Number 9 Guest House

Number 9 View

September 2, 2001 (16-days)

Sua s'dei (sose die),

My brief 9-day visit to Cambodia was action packed.  I focused on the Cambodian Genocide and the temples of Angkor.

It started with a rough ride from the border of Vietnam to Phnom Penh.  The bus bumped and swerved the entire distance, which confirmed the reputation of the worst roads in Asia.

In Phnom Penh, I stayed at the Number 9 Guest House, which was right on the lake.  It has a pool table, movies, great food, and the atmosphere of a fishing village.  The deck was surrounded with tons of lotus flowers.

On my second day, I went to Security Prison 21 (S-21) and the Killing Fields of Choeung Ek.

A little history refresher...  From 1975 to 1978 the Khmer Rouge under Pol Pot's command attempted to create a peasant society of farmers by forcing people into the countryside and by killing the educated people.  They feared having their government overthrown by anyone they perceived as a threat.

As a result, the children of Cambodia, age 10-15, were given the title of guards and trained to  torture and kill their own people.  The prisoners were generally tortured from 2 to 4 months in S-21 before being beaten to death at the Killing Fields, which saved bullets.  There were 2 to 3 million deaths.  A few were Australian, French and American.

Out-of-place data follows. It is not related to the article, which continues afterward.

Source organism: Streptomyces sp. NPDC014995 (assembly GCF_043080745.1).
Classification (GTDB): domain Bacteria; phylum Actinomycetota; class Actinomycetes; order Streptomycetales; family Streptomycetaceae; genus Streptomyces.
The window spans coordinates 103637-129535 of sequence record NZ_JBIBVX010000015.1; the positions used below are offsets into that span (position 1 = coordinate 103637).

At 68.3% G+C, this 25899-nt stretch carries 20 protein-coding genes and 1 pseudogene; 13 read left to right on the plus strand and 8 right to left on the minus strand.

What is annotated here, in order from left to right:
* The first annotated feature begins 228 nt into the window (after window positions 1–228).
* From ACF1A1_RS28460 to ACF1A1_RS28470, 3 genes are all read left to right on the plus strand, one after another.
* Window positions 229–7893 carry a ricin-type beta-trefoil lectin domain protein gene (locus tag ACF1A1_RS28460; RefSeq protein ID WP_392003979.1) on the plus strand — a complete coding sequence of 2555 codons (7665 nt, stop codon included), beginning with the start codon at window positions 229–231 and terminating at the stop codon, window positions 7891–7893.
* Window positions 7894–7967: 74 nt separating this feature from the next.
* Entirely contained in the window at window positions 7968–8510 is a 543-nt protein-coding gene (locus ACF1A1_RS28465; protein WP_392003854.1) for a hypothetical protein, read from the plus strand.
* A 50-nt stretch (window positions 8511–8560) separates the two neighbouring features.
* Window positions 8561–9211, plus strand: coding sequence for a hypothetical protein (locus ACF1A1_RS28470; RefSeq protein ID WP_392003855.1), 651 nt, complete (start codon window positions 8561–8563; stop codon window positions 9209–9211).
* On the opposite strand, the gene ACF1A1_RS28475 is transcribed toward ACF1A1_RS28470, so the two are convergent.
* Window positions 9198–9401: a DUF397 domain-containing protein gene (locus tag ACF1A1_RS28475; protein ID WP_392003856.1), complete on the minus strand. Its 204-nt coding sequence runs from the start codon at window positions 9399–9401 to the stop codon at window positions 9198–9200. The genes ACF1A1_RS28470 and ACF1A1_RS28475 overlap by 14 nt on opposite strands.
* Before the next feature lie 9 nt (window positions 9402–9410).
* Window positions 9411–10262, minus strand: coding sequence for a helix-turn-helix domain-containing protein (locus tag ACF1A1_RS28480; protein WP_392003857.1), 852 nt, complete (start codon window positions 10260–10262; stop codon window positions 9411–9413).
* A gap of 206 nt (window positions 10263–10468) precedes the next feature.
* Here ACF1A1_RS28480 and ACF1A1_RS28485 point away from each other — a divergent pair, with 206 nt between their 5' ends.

During this period, the use of money and the postal service were nonexistent.  Cambodia was cut off from the outside world. 

It's hard to believe such a cruel and inhumane act happened in my life time.  Even scarier, I fit the age requirement for being a guard.

Today, people who were guards, are living in villages next to former prisoners.  The people of Cambodia want to put the past behind, but a possible trial is brewing.

On a lighter level, back on the streets, I saw two Cambodian's wearing Santa hats, one was a baby.  Funny, I don't think they know what it is.

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